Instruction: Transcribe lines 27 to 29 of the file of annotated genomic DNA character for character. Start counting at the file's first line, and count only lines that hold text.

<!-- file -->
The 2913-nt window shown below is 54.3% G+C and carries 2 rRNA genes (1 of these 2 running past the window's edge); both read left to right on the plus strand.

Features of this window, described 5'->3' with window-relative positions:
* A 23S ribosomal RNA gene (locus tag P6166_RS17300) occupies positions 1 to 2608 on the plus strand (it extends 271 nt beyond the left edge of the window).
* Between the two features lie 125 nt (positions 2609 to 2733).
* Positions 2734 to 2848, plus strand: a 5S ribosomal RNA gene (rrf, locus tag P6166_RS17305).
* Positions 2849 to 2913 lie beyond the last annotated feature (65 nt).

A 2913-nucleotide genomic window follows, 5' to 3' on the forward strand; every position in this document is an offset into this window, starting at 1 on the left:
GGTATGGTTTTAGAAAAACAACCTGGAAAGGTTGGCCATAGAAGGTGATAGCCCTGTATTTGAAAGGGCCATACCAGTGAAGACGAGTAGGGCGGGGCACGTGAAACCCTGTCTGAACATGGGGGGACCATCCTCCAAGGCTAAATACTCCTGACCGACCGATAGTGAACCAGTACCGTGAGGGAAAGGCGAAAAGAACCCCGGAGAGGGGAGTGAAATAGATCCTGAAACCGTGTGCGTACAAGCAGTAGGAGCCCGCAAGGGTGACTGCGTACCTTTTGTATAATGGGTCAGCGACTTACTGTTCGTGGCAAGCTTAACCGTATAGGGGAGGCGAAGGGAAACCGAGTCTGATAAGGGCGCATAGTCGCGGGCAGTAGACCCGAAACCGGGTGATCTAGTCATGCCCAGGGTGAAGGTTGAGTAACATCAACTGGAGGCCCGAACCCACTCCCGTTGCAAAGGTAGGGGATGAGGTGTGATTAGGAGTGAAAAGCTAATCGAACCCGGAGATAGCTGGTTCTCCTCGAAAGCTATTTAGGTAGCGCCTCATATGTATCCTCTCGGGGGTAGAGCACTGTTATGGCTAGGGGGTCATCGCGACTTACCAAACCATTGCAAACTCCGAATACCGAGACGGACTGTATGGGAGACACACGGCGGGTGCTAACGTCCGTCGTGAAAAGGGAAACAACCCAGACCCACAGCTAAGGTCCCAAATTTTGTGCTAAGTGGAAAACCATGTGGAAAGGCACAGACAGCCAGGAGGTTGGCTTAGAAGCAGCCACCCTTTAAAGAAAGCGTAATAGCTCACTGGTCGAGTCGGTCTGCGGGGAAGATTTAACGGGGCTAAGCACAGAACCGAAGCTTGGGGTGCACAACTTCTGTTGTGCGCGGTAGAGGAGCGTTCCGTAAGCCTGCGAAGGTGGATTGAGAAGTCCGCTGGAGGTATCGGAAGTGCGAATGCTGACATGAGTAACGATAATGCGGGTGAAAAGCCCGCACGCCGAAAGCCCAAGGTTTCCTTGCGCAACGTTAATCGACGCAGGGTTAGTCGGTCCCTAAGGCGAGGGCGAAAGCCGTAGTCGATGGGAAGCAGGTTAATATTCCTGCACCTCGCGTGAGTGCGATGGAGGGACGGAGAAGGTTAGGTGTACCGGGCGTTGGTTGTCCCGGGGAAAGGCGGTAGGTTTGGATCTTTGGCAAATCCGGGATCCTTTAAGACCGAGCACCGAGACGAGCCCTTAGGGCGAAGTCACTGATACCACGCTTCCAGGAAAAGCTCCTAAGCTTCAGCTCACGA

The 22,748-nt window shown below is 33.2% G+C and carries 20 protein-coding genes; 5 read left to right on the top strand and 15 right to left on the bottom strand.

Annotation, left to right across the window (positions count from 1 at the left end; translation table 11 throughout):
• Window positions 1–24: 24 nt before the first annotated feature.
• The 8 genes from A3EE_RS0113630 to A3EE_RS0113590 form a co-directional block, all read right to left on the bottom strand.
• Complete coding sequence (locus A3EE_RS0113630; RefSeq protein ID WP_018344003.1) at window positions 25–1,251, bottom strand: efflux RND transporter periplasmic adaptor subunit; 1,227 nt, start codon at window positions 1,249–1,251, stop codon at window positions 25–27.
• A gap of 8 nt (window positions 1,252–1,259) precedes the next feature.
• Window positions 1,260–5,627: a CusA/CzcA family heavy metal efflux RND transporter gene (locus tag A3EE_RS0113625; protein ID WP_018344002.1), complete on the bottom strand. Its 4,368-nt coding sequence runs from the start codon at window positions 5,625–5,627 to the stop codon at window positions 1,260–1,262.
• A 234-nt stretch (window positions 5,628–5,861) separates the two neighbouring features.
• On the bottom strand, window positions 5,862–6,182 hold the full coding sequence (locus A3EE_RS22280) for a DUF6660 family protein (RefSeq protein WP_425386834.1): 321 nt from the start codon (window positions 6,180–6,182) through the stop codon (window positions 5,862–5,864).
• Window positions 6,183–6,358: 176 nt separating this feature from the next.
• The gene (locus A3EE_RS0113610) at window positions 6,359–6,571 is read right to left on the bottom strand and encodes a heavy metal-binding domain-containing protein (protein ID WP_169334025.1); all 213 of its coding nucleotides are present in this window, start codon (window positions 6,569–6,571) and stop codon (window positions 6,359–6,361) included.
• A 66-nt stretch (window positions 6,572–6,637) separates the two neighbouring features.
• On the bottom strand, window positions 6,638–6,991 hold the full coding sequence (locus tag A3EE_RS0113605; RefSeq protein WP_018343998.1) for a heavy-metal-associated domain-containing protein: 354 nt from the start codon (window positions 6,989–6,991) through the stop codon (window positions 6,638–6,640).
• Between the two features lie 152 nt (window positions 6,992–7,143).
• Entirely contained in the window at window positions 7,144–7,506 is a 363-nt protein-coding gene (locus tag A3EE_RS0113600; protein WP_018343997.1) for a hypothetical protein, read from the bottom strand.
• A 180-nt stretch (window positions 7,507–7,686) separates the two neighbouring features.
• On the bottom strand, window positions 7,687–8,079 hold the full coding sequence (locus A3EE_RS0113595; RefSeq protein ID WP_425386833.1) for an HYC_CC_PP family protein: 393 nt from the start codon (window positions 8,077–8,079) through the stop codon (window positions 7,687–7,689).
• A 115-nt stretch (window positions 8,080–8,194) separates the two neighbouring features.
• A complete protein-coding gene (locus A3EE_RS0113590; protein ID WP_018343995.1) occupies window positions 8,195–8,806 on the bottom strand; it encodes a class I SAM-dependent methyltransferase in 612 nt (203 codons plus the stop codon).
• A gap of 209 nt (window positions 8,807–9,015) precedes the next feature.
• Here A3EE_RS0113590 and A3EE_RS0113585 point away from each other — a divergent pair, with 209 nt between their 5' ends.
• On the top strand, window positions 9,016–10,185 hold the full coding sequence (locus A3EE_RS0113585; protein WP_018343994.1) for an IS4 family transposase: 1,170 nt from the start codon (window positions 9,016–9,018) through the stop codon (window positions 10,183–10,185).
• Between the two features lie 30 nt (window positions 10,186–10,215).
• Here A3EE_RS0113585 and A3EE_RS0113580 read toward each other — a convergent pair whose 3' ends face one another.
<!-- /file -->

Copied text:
• A complete protein-coding gene (locus A3EE_RS0113590; protein ID WP_018343995.1) occupies window positions 8,195–8,806 on the bottom strand; it encodes a class I SAM-dependent methyltransferase in 612 nt (203 codons plus the stop codon).
• A gap of 209 nt (window positions 8,807–9,015) precedes the next feature.
• Here A3EE_RS0113590 and A3EE_RS0113585 point away from each other — a divergent pair, with 209 nt between their 5' ends.